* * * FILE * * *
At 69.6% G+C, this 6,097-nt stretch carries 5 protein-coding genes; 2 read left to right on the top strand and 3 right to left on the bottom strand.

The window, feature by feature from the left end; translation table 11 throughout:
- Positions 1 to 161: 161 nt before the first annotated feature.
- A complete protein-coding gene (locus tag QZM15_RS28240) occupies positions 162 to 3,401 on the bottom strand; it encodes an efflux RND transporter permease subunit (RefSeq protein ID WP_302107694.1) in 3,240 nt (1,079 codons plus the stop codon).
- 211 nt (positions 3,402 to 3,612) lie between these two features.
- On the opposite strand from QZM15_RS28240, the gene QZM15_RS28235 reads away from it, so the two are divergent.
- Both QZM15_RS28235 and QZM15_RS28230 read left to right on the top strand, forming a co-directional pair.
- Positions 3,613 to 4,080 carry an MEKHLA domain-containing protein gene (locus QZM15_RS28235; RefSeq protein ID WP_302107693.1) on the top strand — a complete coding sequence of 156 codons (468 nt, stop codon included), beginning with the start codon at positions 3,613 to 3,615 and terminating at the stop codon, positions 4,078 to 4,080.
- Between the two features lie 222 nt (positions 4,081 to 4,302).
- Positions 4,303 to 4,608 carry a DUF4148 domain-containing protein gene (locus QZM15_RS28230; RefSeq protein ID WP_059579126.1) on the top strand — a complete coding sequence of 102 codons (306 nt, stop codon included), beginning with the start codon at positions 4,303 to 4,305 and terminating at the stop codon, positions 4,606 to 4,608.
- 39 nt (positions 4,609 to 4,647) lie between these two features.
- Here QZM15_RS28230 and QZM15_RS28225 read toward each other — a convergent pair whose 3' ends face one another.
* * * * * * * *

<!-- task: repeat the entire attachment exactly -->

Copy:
At 69.6% G+C, this 6,097-nt stretch carries 5 protein-coding genes; 2 read left to right on the top strand and 3 right to left on the bottom strand.

The window, feature by feature from the left end; translation table 11 throughout:
- Positions 1 to 161: 161 nt before the first annotated feature.
- A complete protein-coding gene (locus tag QZM15_RS28240) occupies positions 162 to 3,401 on the bottom strand; it encodes an efflux RND transporter permease subunit (RefSeq protein ID WP_302107694.1) in 3,240 nt (1,079 codons plus the stop codon).
- 211 nt (positions 3,402 to 3,612) lie between these two features.
- On the opposite strand from QZM15_RS28240, the gene QZM15_RS28235 reads away from it, so the two are divergent.
- Both QZM15_RS28235 and QZM15_RS28230 read left to right on the top strand, forming a co-directional pair.
- Positions 3,613 to 4,080 carry an MEKHLA domain-containing protein gene (locus QZM15_RS28235; RefSeq protein ID WP_302107693.1) on the top strand — a complete coding sequence of 156 codons (468 nt, stop codon included), beginning with the start codon at positions 3,613 to 3,615 and terminating at the stop codon, positions 4,078 to 4,080.
- Between the two features lie 222 nt (positions 4,081 to 4,302).
- Positions 4,303 to 4,608 carry a DUF4148 domain-containing protein gene (locus QZM15_RS28230; RefSeq protein ID WP_059579126.1) on the top strand — a complete coding sequence of 102 codons (306 nt, stop codon included), beginning with the start codon at positions 4,303 to 4,305 and terminating at the stop codon, positions 4,606 to 4,608.
- 39 nt (positions 4,609 to 4,647) lie between these two features.
- Here QZM15_RS28230 and QZM15_RS28225 read toward each other — a convergent pair whose 3' ends face one another.